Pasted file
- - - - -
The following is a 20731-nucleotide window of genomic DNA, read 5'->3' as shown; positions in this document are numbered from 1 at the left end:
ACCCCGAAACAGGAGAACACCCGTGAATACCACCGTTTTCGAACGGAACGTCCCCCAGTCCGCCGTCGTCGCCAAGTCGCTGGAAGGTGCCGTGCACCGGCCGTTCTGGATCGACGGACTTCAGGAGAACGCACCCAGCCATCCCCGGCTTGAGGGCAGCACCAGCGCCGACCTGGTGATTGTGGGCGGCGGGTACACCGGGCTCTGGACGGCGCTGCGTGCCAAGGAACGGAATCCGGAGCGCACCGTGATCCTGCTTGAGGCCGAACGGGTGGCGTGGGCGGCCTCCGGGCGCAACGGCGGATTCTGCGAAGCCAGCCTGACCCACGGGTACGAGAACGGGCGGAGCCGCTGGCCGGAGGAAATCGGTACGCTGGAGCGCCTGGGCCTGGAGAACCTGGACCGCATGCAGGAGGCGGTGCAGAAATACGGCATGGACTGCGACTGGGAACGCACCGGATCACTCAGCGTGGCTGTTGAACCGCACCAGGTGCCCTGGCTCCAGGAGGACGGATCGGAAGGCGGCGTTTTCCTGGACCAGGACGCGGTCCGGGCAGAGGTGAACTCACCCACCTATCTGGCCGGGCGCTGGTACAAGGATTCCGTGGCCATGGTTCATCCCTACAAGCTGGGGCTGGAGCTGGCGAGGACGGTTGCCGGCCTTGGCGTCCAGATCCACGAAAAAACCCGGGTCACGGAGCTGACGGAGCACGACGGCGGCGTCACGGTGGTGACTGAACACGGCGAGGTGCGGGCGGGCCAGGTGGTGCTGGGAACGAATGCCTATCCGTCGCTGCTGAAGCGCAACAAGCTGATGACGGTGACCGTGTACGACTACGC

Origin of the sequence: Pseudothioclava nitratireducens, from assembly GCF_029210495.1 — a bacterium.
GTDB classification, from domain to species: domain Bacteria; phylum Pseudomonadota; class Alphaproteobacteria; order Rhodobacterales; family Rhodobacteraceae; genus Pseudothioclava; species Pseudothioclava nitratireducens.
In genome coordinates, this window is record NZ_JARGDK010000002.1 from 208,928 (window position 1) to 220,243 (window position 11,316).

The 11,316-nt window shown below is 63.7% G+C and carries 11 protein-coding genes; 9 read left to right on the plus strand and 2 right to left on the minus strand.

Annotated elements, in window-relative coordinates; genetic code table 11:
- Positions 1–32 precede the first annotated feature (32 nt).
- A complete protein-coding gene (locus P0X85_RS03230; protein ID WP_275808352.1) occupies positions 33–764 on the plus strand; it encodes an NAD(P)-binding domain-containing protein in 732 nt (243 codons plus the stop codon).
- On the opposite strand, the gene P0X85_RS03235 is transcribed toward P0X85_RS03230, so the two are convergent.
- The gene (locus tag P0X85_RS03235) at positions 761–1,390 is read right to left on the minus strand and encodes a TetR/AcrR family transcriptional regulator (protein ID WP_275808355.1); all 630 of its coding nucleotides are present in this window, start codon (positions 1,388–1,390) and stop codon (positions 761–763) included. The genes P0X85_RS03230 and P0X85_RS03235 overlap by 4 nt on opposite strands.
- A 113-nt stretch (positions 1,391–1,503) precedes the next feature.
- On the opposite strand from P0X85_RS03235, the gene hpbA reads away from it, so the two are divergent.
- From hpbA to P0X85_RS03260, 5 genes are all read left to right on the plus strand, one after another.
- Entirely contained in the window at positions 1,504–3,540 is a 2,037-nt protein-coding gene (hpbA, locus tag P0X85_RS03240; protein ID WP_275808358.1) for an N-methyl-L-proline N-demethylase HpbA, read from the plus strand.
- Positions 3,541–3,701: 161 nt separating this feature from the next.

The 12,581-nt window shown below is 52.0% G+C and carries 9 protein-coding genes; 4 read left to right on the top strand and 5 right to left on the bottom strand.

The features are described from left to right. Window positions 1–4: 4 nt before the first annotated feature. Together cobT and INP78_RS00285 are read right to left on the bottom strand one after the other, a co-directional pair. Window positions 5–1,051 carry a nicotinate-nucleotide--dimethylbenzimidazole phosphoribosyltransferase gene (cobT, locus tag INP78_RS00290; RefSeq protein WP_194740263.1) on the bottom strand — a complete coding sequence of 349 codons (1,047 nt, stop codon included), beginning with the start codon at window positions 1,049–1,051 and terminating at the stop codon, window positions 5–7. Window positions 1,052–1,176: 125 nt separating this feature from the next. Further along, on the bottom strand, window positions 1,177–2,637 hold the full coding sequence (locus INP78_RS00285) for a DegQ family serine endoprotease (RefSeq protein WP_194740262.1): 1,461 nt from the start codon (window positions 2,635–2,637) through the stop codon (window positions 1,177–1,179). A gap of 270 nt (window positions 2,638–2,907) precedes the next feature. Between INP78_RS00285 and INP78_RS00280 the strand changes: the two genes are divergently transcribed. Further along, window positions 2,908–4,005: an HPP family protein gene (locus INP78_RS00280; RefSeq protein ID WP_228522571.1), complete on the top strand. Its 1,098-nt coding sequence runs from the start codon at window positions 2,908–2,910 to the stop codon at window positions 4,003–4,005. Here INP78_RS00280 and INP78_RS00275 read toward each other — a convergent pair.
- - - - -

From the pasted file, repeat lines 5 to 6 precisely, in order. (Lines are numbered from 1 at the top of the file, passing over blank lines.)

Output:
In genome coordinates, this window is record NZ_JARGDK010000002.1 from 208,928 (window position 1) to 220,243 (window position 11,316).

The 11,316-nt window shown below is 63.7% G+C and carries 11 protein-coding genes; 9 read left to right on the plus strand and 2 right to left on the minus strand.